STEVE: I told Jackee that I don't have any pet peeves, but she didn't believe me. My biggest pet peeve is the word like, I can't stand it when people say like every other word. Personally I think it makes some one sound really dumb when they don't use the word correctly. For example, someone says, "I like went to the store". Well, did you "like" go to the store or did you go to the store? The other pet peeve would be the use or misuse of the word your and you're and there, their, and they're. It really gets on my nerves when people who have graduated college can't use them correctly.

ME: What are some of your favorite books?

STEVE: My favorite book is The Count of Monte Cristo. The story is great and the character development is incredible. Sadly, I don't think the book would sell today, people don't have the patience or attention span to read a book that long. Others include: Les Miserables, Dracula (the original by Bram Stoker, not those vampire atrocities people read today), The Jungle, Hunger Games (working on Mockingjay right now), Citizen Soldiers, The Demon in the Freezer, and The Terror. There are probably a lot more, but those are the ones that come to mind.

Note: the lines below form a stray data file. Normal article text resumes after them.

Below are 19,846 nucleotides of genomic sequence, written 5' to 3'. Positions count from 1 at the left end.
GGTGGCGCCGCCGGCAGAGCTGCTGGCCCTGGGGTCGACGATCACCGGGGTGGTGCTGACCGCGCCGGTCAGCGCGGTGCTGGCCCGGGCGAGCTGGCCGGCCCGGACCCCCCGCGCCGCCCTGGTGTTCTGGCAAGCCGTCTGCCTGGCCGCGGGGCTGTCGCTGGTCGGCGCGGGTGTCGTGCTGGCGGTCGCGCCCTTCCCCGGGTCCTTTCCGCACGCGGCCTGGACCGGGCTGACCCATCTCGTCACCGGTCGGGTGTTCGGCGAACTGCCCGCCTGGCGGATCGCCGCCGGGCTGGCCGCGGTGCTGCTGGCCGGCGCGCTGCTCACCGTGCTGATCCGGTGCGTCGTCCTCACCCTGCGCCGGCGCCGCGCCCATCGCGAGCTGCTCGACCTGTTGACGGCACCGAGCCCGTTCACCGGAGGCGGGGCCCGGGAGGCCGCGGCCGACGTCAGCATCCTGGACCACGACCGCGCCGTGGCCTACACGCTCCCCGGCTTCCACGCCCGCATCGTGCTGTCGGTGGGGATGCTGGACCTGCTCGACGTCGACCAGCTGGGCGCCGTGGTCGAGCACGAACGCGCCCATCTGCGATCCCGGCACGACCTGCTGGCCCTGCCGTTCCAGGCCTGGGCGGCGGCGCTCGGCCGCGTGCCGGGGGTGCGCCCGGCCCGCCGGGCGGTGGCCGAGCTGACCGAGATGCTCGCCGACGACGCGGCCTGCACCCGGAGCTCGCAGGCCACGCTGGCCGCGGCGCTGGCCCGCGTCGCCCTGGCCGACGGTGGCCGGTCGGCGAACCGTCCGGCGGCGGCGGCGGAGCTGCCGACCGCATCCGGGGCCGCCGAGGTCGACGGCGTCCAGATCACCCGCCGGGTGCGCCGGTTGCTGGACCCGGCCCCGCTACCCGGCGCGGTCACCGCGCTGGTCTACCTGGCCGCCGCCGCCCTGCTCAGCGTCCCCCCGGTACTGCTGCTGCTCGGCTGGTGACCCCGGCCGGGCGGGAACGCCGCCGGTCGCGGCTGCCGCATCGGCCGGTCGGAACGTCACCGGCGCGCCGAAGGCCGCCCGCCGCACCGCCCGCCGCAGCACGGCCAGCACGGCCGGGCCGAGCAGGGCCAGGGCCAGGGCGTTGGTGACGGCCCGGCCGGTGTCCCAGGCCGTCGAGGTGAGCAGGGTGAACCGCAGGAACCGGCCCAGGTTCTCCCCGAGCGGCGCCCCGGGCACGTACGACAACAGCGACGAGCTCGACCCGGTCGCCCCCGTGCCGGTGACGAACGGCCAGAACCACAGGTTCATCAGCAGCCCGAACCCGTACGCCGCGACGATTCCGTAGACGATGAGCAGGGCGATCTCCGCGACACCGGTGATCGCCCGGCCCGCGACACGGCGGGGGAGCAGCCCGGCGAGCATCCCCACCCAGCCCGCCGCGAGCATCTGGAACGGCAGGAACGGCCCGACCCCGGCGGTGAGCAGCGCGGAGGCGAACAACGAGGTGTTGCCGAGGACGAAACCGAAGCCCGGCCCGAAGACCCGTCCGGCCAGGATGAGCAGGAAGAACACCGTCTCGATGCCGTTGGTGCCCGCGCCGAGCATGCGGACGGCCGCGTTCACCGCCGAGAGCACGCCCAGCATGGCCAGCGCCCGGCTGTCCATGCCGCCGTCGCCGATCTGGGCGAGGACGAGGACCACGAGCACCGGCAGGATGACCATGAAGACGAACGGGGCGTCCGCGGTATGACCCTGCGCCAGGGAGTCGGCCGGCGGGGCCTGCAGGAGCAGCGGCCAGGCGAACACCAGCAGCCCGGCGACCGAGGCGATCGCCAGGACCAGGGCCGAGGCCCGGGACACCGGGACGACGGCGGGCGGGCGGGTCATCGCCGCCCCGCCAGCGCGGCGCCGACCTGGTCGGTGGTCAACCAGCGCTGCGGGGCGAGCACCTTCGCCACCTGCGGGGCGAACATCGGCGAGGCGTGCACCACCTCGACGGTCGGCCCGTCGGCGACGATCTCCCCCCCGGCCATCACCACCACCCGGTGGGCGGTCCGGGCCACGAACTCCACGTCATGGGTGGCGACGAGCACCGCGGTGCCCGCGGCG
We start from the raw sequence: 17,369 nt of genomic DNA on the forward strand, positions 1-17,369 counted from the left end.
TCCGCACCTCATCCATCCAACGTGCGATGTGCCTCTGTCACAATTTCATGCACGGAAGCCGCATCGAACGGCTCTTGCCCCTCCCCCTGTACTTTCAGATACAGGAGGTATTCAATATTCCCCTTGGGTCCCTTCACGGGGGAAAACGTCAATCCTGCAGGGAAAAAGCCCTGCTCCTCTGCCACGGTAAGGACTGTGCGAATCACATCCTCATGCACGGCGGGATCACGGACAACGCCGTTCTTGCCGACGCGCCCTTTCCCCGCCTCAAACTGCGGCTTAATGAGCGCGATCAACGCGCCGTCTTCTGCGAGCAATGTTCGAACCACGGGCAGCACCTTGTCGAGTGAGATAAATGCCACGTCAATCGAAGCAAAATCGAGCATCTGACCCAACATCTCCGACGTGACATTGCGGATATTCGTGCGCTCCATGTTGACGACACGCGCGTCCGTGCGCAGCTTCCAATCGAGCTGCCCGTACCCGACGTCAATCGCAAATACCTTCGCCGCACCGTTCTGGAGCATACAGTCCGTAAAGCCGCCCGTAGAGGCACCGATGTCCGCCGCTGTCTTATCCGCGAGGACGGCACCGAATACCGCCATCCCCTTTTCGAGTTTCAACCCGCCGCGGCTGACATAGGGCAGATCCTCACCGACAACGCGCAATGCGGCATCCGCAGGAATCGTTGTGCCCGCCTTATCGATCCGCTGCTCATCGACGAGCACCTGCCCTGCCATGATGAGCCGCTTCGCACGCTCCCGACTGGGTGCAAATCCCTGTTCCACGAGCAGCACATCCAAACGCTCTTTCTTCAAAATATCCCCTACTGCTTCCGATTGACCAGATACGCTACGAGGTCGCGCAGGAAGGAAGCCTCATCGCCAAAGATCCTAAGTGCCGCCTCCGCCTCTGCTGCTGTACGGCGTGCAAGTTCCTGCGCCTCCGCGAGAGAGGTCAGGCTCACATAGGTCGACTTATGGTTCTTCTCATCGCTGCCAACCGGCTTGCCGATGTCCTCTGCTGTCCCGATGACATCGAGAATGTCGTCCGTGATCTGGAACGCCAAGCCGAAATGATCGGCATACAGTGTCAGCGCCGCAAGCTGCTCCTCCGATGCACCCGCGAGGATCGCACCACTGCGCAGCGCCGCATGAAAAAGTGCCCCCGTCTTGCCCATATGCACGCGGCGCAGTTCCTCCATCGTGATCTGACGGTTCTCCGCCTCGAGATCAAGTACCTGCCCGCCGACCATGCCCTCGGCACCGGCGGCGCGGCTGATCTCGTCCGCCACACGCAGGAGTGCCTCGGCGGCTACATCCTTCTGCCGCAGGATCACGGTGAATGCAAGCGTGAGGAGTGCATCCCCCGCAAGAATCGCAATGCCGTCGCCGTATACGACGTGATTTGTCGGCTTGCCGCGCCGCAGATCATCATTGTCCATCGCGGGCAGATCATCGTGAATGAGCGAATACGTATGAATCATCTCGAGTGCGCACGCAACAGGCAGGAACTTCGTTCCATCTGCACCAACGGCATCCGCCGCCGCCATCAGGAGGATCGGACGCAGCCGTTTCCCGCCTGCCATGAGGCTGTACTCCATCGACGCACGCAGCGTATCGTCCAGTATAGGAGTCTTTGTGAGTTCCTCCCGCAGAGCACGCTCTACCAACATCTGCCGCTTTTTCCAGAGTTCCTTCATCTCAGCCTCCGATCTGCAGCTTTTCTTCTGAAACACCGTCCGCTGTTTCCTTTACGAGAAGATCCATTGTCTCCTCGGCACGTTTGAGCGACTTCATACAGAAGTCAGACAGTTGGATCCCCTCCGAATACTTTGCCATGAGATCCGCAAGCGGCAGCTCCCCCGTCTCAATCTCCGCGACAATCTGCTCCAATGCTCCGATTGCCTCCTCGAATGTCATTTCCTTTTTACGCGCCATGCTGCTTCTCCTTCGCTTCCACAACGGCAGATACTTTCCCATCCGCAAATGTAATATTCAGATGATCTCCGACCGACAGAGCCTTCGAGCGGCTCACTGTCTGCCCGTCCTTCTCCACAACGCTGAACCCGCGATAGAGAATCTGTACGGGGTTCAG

ME: What were some of your favorite books as a kid?

STEVE: I didn't really read many books as a kid, I spent more time outside. I loved Where the Sidewalk Ends and A Light in the Attack. I enjoyed the book Hatchet as a kid too.

ME: Favorite music?

STEVE: All kinds of music. My favorite genre would have to be late '60s San Francisco psychedelic. Here's a list of some of the musicians/groups I like to listen to, in no particular order. The Grateful Dead, Moby Grape, The Beatles, Yonder Mountain String Band, Railroad Earth, Phish, The Velvet Underground, Cream, Eric Clapton, The Allman Brothers, George Harrison, Mozart, Berlioz, U2, Quicksilver Messenger Service, Bob Dylan, Pink Floyd, Wilco, Tea Leaf Green, Jerry Garcia Band, Muddy Waters, Jimi Hendrix, Janis Joplin, Led Zeppelin, Johnny Cash, and Waylon Jennings. And that's just that start of a very long list. I like music.

ME: What do you think is the most contradictory thing about you?

STEVE: I think that I am one big contradiction. The one thing that comes to mind is that I am sort of a hippie, yet enjoy hunting and fishing.
From his answers you can see that he is all over the place. Many people are! Which is why I think it is very hard (if not impossible) to take a single person and put them on paper as they are. I believe certain characteristics of people we meet and know aid us in creating real and rounded characters in books, but obviously I couldn’t put a real person into a fictional story the one time I tried. What do you all think? Am I right? Or have you tried to take a person and made them the same on paper as they are in real life, whether memoir or fiction? I’m curious to know!

P.S. Sorry there’s no nature post today. I’ll get one up next Wednesday. If you have a burning question about plants or animals between now and then, feel free to ask it.